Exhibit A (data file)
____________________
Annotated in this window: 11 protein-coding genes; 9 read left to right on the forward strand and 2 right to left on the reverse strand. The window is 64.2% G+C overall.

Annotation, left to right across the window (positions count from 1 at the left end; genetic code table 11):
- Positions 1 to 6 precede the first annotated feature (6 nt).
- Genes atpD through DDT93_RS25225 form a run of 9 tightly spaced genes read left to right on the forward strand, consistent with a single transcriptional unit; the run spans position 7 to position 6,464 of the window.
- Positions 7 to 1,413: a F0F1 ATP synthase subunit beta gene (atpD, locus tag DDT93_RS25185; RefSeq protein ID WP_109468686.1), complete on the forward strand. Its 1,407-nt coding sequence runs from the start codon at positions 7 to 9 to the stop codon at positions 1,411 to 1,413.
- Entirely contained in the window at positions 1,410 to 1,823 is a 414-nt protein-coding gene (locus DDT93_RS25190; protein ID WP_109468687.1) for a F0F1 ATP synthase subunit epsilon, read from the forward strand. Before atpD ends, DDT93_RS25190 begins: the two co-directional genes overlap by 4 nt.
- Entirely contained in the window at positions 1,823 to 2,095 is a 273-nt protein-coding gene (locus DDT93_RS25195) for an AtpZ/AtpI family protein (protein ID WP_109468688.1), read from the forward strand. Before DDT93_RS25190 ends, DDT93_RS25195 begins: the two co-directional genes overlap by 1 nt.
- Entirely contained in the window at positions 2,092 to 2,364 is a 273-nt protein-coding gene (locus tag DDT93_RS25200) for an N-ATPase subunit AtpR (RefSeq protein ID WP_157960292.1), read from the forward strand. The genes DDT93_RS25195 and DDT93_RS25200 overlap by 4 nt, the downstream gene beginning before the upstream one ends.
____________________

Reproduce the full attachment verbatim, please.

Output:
Annotated in this window: 11 protein-coding genes; 9 read left to right on the forward strand and 2 right to left on the reverse strand. The window is 64.2% G+C overall.

Annotation, left to right across the window (positions count from 1 at the left end; genetic code table 11):
- Positions 1 to 6 precede the first annotated feature (6 nt).
- Genes atpD through DDT93_RS25225 form a run of 9 tightly spaced genes read left to right on the forward strand, consistent with a single transcriptional unit; the run spans position 7 to position 6,464 of the window.
- Positions 7 to 1,413: a F0F1 ATP synthase subunit beta gene (atpD, locus tag DDT93_RS25185; RefSeq protein ID WP_109468686.1), complete on the forward strand. Its 1,407-nt coding sequence runs from the start codon at positions 7 to 9 to the stop codon at positions 1,411 to 1,413.
- Entirely contained in the window at positions 1,410 to 1,823 is a 414-nt protein-coding gene (locus DDT93_RS25190; protein ID WP_109468687.1) for a F0F1 ATP synthase subunit epsilon, read from the forward strand. Before atpD ends, DDT93_RS25190 begins: the two co-directional genes overlap by 4 nt.
- Entirely contained in the window at positions 1,823 to 2,095 is a 273-nt protein-coding gene (locus DDT93_RS25195) for an AtpZ/AtpI family protein (protein ID WP_109468688.1), read from the forward strand. Before DDT93_RS25190 ends, DDT93_RS25195 begins: the two co-directional genes overlap by 1 nt.
- Entirely contained in the window at positions 2,092 to 2,364 is a 273-nt protein-coding gene (locus tag DDT93_RS25200) for an N-ATPase subunit AtpR (RefSeq protein ID WP_157960292.1), read from the forward strand. The genes DDT93_RS25195 and DDT93_RS25200 overlap by 4 nt, the downstream gene beginning before the upstream one ends.